Teenage Leigh would've given this book an A+ with stars all around it. And I'm sure she would've already rushed out and bought the sequel, Linger.

So what's the message? I guess that it's all subjective.

Personally, I love romance, but I also like my romantic characters to do something. Of course I want to spend a little time on two characters making the astonished realization that they love someone and that the other someone feels the same way (!).

That's a big, life-changing discovery at any age.

Please give them their moment, but then get them off the couch and get them moving. Keep the conflict and problem solving going. Do continue throwing in some smooches and quiet moments, but don't stall out there.

I felt like Stiefvater became so enamored of her lovers being in love that she forgot what they were supposed to be doing. (Psst--It was figuring out how to stop Sam from changing back into a wolf forever!)

So for this reader, I say A for artistic writing, but B- on storytelling. And I'd love to hear your thoughts--both those who've read the book(s) and those who just have an opinion on the whole thing.

Until Thursday, have a great week~ <3

Thursday, January 6, 2011

Entertainer or Artist?

My first editorial job was in my early 20s. I taught high school the year after I graduated from college, and the next year I managed the textbook department at the LSU Union bookstore. While at LSU, I also started writing little freelance articles for local publications, but I wanted to work in book publishing.

So I applied for a job with a small, local publishing company and was hired to be their Director of Editorial. (Say what?) I didn't know that stood for "whipping girl" for the editorial department. It wasn't a great job, but I didn't have a lot of options in my hometown.

I remember one day the owner of the company tore me to shreds (verbally) for using blue ink instead of black on the editorial schedule I gave him. We had not gone over the company's ink policy, but he wasn't really interested in that.

As I stood there listening to him insult me loudly, I did my little math problems in my head (that's a trick for killing the tears, girls). And when I was released, I held my breath all the way down the hall to the bathroom, which was blessedly empty, locked myself in a stall and bawled into a wad of toilet paper.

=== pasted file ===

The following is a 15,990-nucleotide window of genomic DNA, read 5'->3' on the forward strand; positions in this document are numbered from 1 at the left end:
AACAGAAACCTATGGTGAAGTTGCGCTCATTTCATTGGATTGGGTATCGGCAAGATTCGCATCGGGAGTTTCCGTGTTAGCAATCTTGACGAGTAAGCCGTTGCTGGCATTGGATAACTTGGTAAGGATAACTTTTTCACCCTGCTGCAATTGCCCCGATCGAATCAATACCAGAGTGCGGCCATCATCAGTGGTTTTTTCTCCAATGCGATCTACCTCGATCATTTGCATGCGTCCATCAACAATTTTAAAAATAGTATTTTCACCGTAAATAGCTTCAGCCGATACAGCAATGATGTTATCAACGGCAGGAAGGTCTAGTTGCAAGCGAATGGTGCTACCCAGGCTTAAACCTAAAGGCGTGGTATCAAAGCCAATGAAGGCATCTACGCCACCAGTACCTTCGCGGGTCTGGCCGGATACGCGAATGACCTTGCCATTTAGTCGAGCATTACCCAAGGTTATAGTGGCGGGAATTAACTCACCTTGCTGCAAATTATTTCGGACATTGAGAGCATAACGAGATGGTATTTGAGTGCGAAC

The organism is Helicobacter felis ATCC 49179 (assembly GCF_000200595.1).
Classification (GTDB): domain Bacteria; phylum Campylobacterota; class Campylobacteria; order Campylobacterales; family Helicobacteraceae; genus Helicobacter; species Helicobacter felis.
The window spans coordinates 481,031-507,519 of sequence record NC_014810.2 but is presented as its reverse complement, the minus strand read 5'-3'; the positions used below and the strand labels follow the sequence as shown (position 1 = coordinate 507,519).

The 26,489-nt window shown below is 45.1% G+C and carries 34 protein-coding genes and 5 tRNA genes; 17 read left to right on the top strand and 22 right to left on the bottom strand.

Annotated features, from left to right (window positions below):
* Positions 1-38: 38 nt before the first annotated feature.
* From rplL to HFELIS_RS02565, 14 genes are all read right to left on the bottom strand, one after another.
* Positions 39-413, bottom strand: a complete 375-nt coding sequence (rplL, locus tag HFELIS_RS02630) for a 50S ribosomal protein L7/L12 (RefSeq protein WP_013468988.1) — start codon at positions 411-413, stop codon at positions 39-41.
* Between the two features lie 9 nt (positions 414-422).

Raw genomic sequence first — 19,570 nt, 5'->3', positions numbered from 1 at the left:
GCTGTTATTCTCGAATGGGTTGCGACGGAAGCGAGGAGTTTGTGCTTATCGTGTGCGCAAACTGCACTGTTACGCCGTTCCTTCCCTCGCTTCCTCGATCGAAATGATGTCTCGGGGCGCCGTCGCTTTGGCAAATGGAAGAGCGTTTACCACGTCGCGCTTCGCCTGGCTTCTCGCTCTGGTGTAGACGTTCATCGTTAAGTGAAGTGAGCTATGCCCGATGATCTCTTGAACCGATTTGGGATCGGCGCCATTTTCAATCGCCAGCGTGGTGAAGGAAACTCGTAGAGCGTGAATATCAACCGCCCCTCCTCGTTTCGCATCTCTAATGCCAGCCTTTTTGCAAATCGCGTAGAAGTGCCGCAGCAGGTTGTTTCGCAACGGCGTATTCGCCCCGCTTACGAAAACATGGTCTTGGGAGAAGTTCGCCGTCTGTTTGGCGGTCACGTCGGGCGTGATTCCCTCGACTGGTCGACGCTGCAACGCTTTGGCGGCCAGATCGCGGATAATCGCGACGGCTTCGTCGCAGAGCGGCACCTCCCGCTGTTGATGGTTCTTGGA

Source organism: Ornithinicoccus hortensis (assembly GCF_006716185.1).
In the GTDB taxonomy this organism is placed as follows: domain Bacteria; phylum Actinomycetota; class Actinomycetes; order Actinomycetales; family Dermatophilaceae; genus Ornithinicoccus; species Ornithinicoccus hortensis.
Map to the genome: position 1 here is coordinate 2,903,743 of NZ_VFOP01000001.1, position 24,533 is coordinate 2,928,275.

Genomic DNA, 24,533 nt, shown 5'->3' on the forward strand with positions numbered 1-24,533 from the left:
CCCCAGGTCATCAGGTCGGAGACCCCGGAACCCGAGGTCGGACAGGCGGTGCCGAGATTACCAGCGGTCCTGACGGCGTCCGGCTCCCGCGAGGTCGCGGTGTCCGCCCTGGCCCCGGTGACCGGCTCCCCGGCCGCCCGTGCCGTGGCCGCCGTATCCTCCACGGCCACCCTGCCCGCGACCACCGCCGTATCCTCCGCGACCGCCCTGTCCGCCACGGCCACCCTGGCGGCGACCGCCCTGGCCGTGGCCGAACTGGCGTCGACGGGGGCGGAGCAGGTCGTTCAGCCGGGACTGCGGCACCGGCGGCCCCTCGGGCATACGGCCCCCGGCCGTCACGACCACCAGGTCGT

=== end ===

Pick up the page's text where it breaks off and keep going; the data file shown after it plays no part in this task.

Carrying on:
Man. I was so young.

Anyway, I didn't really know what I was doing when I started, but a few other employees--the senior editor and company VP in particular--were very kind to me. I was told later they all had bets on me not making it to the end of the month.

I learned fast as I usually do, and although there were times I didn't agree with what the owner wanted in our finished product, I knew who held the whip in that office.

A very young graphic designer was on my staff at one point, and one day I had to deliver the bad news to this person that the owner didn't care for how the pages looked, and s/he would have to change them all.

This designer proceeded to inform me that s/he was an artist and was hired for his/her artistic ability and had no intention of altering the pages in any way.

Needless to say, that person didn't last very long. But neither did I. Nine months later I'd landed a much happier job as an editor at LSU. But that's not the point of my post.

Before Christmas I had some posts about marketing and Twilight. I also reviewed a novel by Libba Bray. A few days later I read a review of a different Bray book, and the blogger made the note about how beautiful Bray's writing was, and how disappointed the blogger was that she didn't enjoy Bray's book more.

Currently I'm reading Shiver for the first time. I've noticed a few repetitive bits, there are several adverbs that probably could've been cut, and the dialogue at times tests the limits of believability... In other words, it's not perfectly written according to "The Rules" we hear constantly from the writing experts.

But I'm loving this book! Seriously. And unless it just completely falls apart, it's headed for my A pile.

Which brings me to my point. Is it more important to be an entertainer or an artist? Is it better to give the reader a great, difficult-to-put-down story or to follow The Rules of perfect writing?

I know. The answer is BOTH. But now I'm trying to think of who's done it--since I started paying attention, I mean. Is it possible to get so hung up on doing it "the right way" that you lose the Wow! in your storytelling?

My brain's just turning over these thoughts as I sit here watching it rain. Have a super weekend, reader friends. Til Monday~ <3

Monday, January 3, 2011

Book Review - The Help

I'm over at the Burrow today reviewing Kathryn Stockett's debut novel The Help and talking about how as writers we have a unique opportunity to impact the way people think and possibly behave.

Run over and check it out. (link) I'll be interested to hear your thoughts!

Back here Thursday. Til then~ <3